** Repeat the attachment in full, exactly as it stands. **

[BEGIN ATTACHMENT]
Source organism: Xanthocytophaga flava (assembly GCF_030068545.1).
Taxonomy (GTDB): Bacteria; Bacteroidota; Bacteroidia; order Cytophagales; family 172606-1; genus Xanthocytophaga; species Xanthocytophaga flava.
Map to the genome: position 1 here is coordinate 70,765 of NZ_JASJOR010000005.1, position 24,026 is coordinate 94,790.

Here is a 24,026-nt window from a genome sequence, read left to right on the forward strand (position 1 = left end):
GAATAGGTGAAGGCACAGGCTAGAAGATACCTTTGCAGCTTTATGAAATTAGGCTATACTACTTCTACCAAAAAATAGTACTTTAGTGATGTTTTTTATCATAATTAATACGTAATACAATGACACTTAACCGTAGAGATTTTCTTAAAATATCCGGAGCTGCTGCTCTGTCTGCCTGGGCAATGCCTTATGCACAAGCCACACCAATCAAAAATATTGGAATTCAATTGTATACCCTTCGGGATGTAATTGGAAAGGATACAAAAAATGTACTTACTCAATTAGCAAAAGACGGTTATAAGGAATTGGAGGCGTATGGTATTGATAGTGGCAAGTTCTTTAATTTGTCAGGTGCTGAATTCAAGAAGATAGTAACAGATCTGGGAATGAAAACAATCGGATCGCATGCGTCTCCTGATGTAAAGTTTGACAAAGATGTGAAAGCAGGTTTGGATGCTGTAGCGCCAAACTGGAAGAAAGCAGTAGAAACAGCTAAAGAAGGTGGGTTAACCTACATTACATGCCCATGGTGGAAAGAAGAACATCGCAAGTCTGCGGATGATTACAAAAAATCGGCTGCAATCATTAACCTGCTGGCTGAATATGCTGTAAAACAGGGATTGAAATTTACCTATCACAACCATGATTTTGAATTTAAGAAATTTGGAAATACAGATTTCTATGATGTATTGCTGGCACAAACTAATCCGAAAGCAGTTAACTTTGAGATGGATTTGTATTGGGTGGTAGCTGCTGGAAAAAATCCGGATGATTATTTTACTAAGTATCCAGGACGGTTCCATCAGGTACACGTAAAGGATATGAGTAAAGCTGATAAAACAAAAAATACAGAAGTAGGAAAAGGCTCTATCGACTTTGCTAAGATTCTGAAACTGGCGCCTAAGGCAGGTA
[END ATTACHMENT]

Source organism: Xanthocytophaga flava (assembly GCF_030068545.1).
Taxonomy (GTDB): Bacteria; Bacteroidota; Bacteroidia; order Cytophagales; family 172606-1; genus Xanthocytophaga; species Xanthocytophaga flava.
Map to the genome: position 1 here is coordinate 70,765 of NZ_JASJOR010000005.1, position 24,026 is coordinate 94,790.

Here is a 24,026-nt window from a genome sequence, read left to right on the forward strand (position 1 = left end):
GAATAGGTGAAGGCACAGGCTAGAAGATACCTTTGCAGCTTTATGAAATTAGGCTATACTACTTCTACCAAAAAATAGTACTTTAGTGATGTTTTTTATCATAATTAATACGTAATACAATGACACTTAACCGTAGAGATTTTCTTAAAATATCCGGAGCTGCTGCTCTGTCTGCCTGGGCAATGCCTTATGCACAAGCCACACCAATCAAAAATATTGGAATTCAATTGTATACCCTTCGGGATGTAATTGGAAAGGATACAAAAAATGTACTTACTCAATTAGCAAAAGACGGTTATAAGGAATTGGAGGCGTATGGTATTGATAGTGGCAAGTTCTTTAATTTGTCAGGTGCTGAATTCAAGAAGATAGTAACAGATCTGGGAATGAAAACAATCGGATCGCATGCGTCTCCTGATGTAAAGTTTGACAAAGATGTGAAAGCAGGTTTGGATGCTGTAGCGCCAAACTGGAAGAAAGCAGTAGAAACAGCTAAAGAAGGTGGGTTAACCTACATTACATGCCCATGGTGGAAAGAAGAACATCGCAAGTCTGCGGATGATTACAAAAAATCGGCTGCAATCATTAACCTGCTGGCTGAATATGCTGTAAAACAGGGATTGAAATTTACCTATCACAACCATGATTTTGAATTTAAGAAATTTGGAAATACAGATTTCTATGATGTATTGCTGGCACAAACTAATCCGAAAGCAGTTAACTTTGAGATGGATTTGTATTGGGTGGTAGCTGCTGGAAAAAATCCGGATGATTATTTTACTAAGTATCCAGGACGGTTCCATCAGGTACACGTAAAGGATATGAGTAAAGCTGATAAAACAAAAAATACAGAAGTAGGAAAAGGCTCTATCGACTTTGCTAAGATTCTGAAACTGGCGCCTAAGGCAGGTA